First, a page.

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Localisation of a pulmonary autoantigen in cryptogenic fibrosing alveolitis.
  1. W A Wallace,
  2. J A Schofield,
  3. D Lamb,
  4. S E Howie
  1. Department of Pathology, Edinburgh University Medical School, UK.

    Abstract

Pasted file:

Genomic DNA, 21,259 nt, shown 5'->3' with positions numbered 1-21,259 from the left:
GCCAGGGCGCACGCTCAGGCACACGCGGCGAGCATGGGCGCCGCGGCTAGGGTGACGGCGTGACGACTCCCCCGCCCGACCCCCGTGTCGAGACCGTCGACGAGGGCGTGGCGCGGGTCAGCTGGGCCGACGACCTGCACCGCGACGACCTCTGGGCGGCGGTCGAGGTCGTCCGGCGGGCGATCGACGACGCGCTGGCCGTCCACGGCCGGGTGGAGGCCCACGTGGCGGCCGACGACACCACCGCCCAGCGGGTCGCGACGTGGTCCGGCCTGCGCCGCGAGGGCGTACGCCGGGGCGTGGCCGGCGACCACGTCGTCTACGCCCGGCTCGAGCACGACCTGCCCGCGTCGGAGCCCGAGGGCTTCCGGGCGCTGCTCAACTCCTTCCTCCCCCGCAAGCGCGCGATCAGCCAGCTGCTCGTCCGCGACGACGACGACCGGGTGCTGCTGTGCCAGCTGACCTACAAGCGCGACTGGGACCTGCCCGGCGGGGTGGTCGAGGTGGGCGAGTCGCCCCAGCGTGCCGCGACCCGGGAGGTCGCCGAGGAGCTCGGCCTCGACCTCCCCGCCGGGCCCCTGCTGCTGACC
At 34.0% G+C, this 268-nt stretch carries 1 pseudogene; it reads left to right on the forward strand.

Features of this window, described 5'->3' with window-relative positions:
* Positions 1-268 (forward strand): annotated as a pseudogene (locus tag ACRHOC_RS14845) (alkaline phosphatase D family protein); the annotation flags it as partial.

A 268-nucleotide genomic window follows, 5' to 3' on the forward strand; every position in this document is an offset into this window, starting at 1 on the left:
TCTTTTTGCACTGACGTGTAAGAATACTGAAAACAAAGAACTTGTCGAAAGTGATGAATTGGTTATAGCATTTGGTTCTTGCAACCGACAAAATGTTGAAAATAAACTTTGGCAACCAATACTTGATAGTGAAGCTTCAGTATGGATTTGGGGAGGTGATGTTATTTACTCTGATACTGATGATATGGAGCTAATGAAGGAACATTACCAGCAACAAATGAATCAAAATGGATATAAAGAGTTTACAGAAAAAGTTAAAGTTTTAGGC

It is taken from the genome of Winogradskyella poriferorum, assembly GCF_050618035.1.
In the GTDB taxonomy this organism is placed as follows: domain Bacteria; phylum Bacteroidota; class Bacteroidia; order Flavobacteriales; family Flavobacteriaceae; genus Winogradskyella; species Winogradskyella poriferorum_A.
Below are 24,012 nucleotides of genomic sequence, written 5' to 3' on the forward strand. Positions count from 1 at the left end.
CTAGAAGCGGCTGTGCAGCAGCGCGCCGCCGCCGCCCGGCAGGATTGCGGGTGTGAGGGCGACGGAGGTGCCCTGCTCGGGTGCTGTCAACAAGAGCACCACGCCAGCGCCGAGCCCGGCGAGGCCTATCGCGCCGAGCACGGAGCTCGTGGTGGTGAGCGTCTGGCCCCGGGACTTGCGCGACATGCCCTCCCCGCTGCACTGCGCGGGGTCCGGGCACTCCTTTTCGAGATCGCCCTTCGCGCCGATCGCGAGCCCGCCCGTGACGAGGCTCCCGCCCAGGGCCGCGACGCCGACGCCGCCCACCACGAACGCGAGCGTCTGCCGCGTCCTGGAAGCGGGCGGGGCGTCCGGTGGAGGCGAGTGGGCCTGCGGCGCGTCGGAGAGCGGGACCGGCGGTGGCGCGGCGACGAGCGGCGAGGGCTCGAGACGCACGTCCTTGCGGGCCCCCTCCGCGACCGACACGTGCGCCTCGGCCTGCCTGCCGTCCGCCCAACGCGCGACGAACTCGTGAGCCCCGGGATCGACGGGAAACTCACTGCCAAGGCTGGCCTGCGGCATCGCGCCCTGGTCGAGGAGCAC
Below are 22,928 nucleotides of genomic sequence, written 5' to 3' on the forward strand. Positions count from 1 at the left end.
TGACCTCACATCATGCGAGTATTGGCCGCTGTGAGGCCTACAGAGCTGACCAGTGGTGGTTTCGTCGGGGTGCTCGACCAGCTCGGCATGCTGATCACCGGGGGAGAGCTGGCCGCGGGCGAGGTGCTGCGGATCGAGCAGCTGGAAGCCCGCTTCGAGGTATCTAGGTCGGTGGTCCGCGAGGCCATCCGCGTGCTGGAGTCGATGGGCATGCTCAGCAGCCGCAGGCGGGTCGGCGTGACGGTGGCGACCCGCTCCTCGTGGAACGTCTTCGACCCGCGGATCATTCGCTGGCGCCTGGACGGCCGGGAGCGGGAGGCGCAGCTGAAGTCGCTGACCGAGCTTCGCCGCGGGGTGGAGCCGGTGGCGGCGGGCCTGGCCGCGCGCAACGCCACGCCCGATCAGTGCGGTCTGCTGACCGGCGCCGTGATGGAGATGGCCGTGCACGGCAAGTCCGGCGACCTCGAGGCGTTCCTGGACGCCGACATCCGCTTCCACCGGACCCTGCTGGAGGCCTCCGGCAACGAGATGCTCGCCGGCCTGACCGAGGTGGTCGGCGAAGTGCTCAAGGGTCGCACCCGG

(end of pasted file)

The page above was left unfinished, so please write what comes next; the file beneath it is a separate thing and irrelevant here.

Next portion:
BACKGROUND--Cryptogenic fibrosing alveolitis (CFA) is believed to have an immunological pathogenesis with a persisting inflammatory reaction to an as yet unidentified pulmonary antigen(s). A high frequency of IgG autoantibodies has previously been found in the plasma of patients with CFA to an extractable 70-90 kDa lung antigen by Western blotting. Preliminary immunohistochemical studies with patient IgG had indicated that the target protein(s) might be associated with alveolar epithelial lining cells which have previously been suggested as the site of immunological attack in CFA. METHODS--In order to confirm this finding immunohistochemical analysis and Western blotting were performed on a human type II alveolar cell line (A549) using CFA patient plasma. In order to study further the distribution of the antigen, antibodies were raised in a rabbit to the partially purified 70-90 kDa CFA lung protein. RESULTS--The results showed that the human CFA autoantibody recognised a 70-90 kDa protein with a cytoplasmic distribution present in the A549 cells, confirming previous observations. The immune rabbit IgG recognised a protein of similar molecular weight by Western blotting of protein derived from lung biopsy samples of patients with CFA and A549 cells. In addition it immunoprecipitated protein(s) of this molecular weight from lung biopsy protein extracts from patients with CFA. The precipitated protein(s) were found to cross-react with the autoantibody found in the plasma of patients with CFA. Immunohistochemical analysis with immunised rabbit antibody revealed positive staining of type I and II alveolar epithelial lining cells in CFA. A similar pattern of epithelial staining was also observed with the rabbit IgG on biopsy specimens of lung from patients with sarcoidosis and control lung tissue, although this was more focal and less intense. No positive staining was seen on sections from a number of non-pulmonary tissues (colon, liver, kidney, tonsil, lymph node, skin, cervix). Cytoplasmic staining of the A549 cell line was also detected. CONCLUSIONS--The 70-90 kDa protein recognised by autoantibodies in patients with CFA is associated with pulmonary epithelial lining cells. The immune rabbit IgG produced appears to recognise antigen by Western blotting and immunohistochemical staining of lung tissue in a similar pattern to the patient autoantibodies. Immunohistochemical data obtained with this antibody suggest that the putative autoantigen against which patients with CFA mount a humoral immune response may be endogenous and specific to the lung.

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